Adapting agriculture to climate change: Developing promising strategies using analogue locations in Eastern and Southern Africa

Published on 19 April 2011

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Timeline

Start Date: 1 January 2011 | End Date: 31 December 2013

Overview

Using a combination of model-based ex ante analyses and iterative field-based research on station and in farmers’ fields, the project will test potential agricultural adaptation strategies for rainfed agriculture in the semi-arid and dry sub-humid tropics.  This will be achieved through choosing four currently important crop production zones (two in Kenya and two in Zimbabwe) and then identifying corresponding ‘spatial analogue locations’ for each production zone, providing eight study locations in all. We define “analogue locations” as those locations that have today the climatic characteristics that are expected tomorrow in our four chosen production zones. In defining the locations, special attention will be given to adaptation to temperature increases. Altitudinal effects on mean air temperature will facilitate this. Given the potential of ‘analogue locations’ to provide a solid basis for such research across sub-Saharan Africa, special attention will also be given to the continuous documentation and dissemination of project activities and achievements through the web, newsletters and dissemination events.  A strong element of participatory research with famers within the project locations will ensure that the project activities and outputs remain relevant to their needs and expectations.  Expected outputs are:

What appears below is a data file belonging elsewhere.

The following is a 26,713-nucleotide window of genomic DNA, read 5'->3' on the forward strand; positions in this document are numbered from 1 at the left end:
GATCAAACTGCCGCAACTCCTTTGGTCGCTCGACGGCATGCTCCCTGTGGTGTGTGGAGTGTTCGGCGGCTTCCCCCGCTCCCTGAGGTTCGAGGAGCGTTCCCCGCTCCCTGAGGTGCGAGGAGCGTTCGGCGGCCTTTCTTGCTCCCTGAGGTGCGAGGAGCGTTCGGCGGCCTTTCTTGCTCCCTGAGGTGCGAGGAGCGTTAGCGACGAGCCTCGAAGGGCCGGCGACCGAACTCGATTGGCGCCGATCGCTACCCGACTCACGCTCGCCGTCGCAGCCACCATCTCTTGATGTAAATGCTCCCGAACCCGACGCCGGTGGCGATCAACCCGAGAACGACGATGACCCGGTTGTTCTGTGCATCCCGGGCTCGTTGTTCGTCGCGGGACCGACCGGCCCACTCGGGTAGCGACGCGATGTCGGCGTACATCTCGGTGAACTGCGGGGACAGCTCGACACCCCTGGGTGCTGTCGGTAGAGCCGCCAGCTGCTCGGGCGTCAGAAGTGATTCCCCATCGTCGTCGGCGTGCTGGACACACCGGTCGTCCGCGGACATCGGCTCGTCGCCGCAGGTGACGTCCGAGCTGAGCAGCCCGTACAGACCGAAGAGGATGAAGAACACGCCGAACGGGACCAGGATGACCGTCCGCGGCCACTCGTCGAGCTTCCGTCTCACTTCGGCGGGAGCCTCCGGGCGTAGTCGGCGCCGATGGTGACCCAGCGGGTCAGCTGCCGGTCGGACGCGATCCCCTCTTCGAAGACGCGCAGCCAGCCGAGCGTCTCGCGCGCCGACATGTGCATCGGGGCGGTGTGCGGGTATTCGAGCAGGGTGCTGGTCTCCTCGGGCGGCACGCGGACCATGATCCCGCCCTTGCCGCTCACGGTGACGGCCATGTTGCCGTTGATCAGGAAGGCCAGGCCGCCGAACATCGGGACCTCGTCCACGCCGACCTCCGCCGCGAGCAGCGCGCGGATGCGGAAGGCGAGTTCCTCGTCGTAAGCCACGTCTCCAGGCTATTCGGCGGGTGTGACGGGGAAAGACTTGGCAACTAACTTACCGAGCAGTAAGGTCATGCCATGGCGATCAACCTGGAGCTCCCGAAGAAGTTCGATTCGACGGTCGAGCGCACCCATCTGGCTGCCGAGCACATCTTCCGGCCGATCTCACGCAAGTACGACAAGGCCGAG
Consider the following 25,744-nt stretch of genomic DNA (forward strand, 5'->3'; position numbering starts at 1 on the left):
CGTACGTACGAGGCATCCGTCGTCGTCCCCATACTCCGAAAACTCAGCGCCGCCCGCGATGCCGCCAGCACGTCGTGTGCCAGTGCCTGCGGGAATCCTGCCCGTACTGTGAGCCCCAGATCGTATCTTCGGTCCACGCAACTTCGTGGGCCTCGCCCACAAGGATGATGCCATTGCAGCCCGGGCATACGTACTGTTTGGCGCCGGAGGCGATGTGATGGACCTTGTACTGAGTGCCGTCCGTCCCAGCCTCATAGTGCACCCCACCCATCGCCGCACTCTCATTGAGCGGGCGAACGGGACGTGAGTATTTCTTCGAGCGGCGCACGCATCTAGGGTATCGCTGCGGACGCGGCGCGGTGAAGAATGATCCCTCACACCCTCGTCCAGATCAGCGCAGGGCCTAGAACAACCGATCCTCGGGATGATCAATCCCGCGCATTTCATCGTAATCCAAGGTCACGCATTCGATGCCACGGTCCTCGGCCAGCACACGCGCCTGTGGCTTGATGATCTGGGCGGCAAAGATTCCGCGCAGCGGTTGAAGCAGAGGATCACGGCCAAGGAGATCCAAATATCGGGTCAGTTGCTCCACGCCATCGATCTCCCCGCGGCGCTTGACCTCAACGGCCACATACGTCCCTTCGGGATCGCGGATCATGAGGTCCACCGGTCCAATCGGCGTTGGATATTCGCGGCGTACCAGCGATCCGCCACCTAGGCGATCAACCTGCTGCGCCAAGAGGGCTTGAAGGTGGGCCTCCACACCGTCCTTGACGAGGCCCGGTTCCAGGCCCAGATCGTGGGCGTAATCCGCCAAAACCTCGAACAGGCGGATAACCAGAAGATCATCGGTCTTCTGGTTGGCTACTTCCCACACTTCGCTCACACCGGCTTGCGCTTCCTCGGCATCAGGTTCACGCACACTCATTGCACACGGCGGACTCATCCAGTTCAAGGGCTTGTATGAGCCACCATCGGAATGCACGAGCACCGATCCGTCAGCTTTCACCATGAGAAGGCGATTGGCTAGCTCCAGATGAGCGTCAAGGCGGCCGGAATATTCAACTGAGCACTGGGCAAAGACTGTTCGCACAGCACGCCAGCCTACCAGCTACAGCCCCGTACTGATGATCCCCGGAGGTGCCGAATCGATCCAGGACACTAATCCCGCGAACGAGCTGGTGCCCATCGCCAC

1. Four important crop growing areas in Kenya and Zimbabwe which comprise (i) cool/dry, (ii) cool/wet, (iii) warm/dry and (iv) warm/wet growing conditions and their temperature analogue locations, identified and fully characterized.
  2. Through the combined use of long-term daily climate data, crop growth simulation models and participatory surveys with farmers, the implications of both current and future (climate change) production risk at the study locations identified and quantified.
  3. Through iterative field research both on station and in farmers’ fields over a 2-year period, potential crop, soil and water management and crop genotype adaptation options evaluated and adaptation strategies formulated for the target locations.
  4. Through the wide promotion of the project, dissemination of its activities, results and hands-on capacity building, the strengthened institutional capacity (both in understanding climate change impacts and developing effective adaptation responses) will be ensured.

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